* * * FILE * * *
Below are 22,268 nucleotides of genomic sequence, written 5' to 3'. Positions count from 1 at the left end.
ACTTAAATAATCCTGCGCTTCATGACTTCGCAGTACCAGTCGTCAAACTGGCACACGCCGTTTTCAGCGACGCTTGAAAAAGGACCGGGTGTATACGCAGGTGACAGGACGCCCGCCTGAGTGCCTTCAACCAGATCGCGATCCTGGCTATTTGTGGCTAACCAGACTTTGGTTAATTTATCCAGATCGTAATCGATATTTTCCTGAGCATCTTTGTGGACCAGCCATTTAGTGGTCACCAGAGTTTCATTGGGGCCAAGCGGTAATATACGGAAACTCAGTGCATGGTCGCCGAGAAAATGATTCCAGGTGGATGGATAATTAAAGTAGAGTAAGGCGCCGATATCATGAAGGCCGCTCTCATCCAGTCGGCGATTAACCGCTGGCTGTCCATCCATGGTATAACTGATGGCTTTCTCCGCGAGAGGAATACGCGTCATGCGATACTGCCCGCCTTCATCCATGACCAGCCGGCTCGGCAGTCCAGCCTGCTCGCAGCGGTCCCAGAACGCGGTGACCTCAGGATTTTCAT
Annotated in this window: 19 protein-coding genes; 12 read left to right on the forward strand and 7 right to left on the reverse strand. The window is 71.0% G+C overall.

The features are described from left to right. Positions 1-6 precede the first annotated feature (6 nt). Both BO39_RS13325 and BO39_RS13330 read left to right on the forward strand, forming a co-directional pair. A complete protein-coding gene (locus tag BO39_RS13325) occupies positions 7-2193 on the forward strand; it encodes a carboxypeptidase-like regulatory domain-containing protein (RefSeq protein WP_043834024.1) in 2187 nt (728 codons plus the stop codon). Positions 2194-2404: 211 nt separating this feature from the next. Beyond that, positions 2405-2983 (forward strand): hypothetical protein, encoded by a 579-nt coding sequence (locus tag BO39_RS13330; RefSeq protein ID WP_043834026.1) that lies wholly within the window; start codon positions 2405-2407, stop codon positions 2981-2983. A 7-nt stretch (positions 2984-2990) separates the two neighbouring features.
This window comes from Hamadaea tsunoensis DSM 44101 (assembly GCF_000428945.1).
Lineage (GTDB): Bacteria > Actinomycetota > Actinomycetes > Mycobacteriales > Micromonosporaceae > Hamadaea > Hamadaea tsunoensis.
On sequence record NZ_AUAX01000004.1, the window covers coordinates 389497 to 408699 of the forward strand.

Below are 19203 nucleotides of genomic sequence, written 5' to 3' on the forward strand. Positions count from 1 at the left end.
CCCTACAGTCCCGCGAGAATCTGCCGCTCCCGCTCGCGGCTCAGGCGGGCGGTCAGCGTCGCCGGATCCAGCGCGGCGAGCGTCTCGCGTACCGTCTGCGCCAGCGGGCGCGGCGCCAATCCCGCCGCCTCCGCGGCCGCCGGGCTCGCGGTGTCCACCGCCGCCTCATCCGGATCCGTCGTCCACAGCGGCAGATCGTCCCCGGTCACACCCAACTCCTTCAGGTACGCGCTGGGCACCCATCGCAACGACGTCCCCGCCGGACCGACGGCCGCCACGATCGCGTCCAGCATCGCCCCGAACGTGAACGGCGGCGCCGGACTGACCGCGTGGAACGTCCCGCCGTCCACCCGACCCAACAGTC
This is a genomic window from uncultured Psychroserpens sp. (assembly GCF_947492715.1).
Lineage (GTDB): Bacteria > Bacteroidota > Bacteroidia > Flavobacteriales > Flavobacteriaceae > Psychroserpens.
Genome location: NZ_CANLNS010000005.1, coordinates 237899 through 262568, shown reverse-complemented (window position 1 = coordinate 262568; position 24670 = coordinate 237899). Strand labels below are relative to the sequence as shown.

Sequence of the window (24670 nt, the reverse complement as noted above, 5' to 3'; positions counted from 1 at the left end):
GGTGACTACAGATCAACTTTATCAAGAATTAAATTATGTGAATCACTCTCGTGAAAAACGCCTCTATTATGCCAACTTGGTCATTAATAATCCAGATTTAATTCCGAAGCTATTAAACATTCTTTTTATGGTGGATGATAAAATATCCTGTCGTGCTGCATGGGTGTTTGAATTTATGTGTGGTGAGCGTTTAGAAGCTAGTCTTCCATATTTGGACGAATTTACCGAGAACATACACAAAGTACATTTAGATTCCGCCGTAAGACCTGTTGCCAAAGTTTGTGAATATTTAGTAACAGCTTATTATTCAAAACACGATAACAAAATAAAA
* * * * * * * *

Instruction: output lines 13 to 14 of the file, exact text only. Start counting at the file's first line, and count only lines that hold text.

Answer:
Sequence of the window (24670 nt, the reverse complement as noted above, 5' to 3'; positions counted from 1 at the left end):
GGTGACTACAGATCAACTTTATCAAGAATTAAATTATGTGAATCACTCTCGTGAAAAACGCCTCTATTATGCCAACTTGGTCATTAATAATCCAGATTTAATTCCGAAGCTATTAAACATTCTTTTTATGGTGGATGATAAAATATCCTGTCGTGCTGCATGGGTGTTTGAATTTATGTGTGGTGAGCGTTTAGAAGCTAGTCTTCCATATTTGGACGAATTTACCGAGAACATACACAAAGTACATTTAGATTCCGCCGTAAGACCTGTTGCCAAAGTTTGTGAATATTTAGTAACAGCTTATTATTCAAAACACGATAACAAAATAAAA